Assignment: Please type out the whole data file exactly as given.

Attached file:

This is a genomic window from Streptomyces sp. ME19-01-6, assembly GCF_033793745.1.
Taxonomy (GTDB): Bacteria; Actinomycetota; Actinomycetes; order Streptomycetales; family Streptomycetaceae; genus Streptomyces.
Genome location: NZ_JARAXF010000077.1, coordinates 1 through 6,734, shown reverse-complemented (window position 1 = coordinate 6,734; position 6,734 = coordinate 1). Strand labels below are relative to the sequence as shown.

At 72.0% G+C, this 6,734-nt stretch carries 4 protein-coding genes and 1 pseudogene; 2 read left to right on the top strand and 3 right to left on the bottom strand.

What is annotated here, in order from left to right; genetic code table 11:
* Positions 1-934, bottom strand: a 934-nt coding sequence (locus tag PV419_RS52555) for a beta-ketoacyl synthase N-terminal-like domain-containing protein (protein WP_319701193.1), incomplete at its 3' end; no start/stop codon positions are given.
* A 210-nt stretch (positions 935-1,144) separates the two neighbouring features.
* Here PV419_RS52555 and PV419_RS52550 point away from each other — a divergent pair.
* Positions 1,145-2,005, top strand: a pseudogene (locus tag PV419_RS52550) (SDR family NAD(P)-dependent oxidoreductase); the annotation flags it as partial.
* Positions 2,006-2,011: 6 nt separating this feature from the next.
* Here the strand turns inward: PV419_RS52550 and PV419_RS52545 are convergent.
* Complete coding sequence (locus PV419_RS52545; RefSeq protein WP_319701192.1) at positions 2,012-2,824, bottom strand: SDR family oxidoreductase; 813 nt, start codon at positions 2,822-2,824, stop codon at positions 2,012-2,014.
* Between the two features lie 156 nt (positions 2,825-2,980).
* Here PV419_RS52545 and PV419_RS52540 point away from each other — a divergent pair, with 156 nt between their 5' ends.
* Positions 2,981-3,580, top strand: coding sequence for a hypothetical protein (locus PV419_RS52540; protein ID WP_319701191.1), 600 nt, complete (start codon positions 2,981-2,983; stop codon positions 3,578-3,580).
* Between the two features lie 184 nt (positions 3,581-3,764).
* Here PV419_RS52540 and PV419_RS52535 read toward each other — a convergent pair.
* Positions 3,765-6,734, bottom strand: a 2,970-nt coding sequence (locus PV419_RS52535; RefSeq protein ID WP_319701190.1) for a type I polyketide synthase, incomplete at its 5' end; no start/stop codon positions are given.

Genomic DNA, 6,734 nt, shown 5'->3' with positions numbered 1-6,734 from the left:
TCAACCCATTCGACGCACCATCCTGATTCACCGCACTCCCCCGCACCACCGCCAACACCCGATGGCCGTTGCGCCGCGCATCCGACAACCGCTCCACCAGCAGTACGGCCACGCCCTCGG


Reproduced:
This is a genomic window from Streptomyces sp. ME19-01-6, assembly GCF_033793745.1.
Taxonomy (GTDB): Bacteria; Actinomycetota; Actinomycetes; order Streptomycetales; family Streptomycetaceae; genus Streptomyces.
Genome location: NZ_JARAXF010000077.1, coordinates 1 through 6,734, shown reverse-complemented (window position 1 = coordinate 6,734; position 6,734 = coordinate 1). Strand labels below are relative to the sequence as shown.

At 72.0% G+C, this 6,734-nt stretch carries 4 protein-coding genes and 1 pseudogene; 2 read left to right on the top strand and 3 right to left on the bottom strand.

What is annotated here, in order from left to right; genetic code table 11:
* Positions 1-934, bottom strand: a 934-nt coding sequence (locus tag PV419_RS52555) for a beta-ketoacyl synthase N-terminal-like domain-containing protein (protein WP_319701193.1), incomplete at its 3' end; no start/stop codon positions are given.
* A 210-nt stretch (positions 935-1,144) separates the two neighbouring features.
* Here PV419_RS52555 and PV419_RS52550 point away from each other — a divergent pair.
* Positions 1,145-2,005, top strand: a pseudogene (locus tag PV419_RS52550) (SDR family NAD(P)-dependent oxidoreductase); the annotation flags it as partial.
* Positions 2,006-2,011: 6 nt separating this feature from the next.
* Here the strand turns inward: PV419_RS52550 and PV419_RS52545 are convergent.
* Complete coding sequence (locus PV419_RS52545; RefSeq protein WP_319701192.1) at positions 2,012-2,824, bottom strand: SDR family oxidoreductase; 813 nt, start codon at positions 2,822-2,824, stop codon at positions 2,012-2,014.
* Between the two features lie 156 nt (positions 2,825-2,980).
* Here PV419_RS52545 and PV419_RS52540 point away from each other — a divergent pair, with 156 nt between their 5' ends.
* Positions 2,981-3,580, top strand: coding sequence for a hypothetical protein (locus PV419_RS52540; protein ID WP_319701191.1), 600 nt, complete (start codon positions 2,981-2,983; stop codon positions 3,578-3,580).
* Between the two features lie 184 nt (positions 3,581-3,764).
* Here PV419_RS52540 and PV419_RS52535 read toward each other — a convergent pair.
* Positions 3,765-6,734, bottom strand: a 2,970-nt coding sequence (locus PV419_RS52535; RefSeq protein ID WP_319701190.1) for a type I polyketide synthase, incomplete at its 5' end; no start/stop codon positions are given.

Genomic DNA, 6,734 nt, shown 5'->3' with positions numbered 1-6,734 from the left:
TCAACCCATTCGACGCACCATCCTGATTCACCGCACTCCCCCGCACCACCGCCAACACCCGATGGCCGTTGCGCCGCGCATCCGACAACCGCTCCACCAGCAGTACGGCCACGCCCTCGG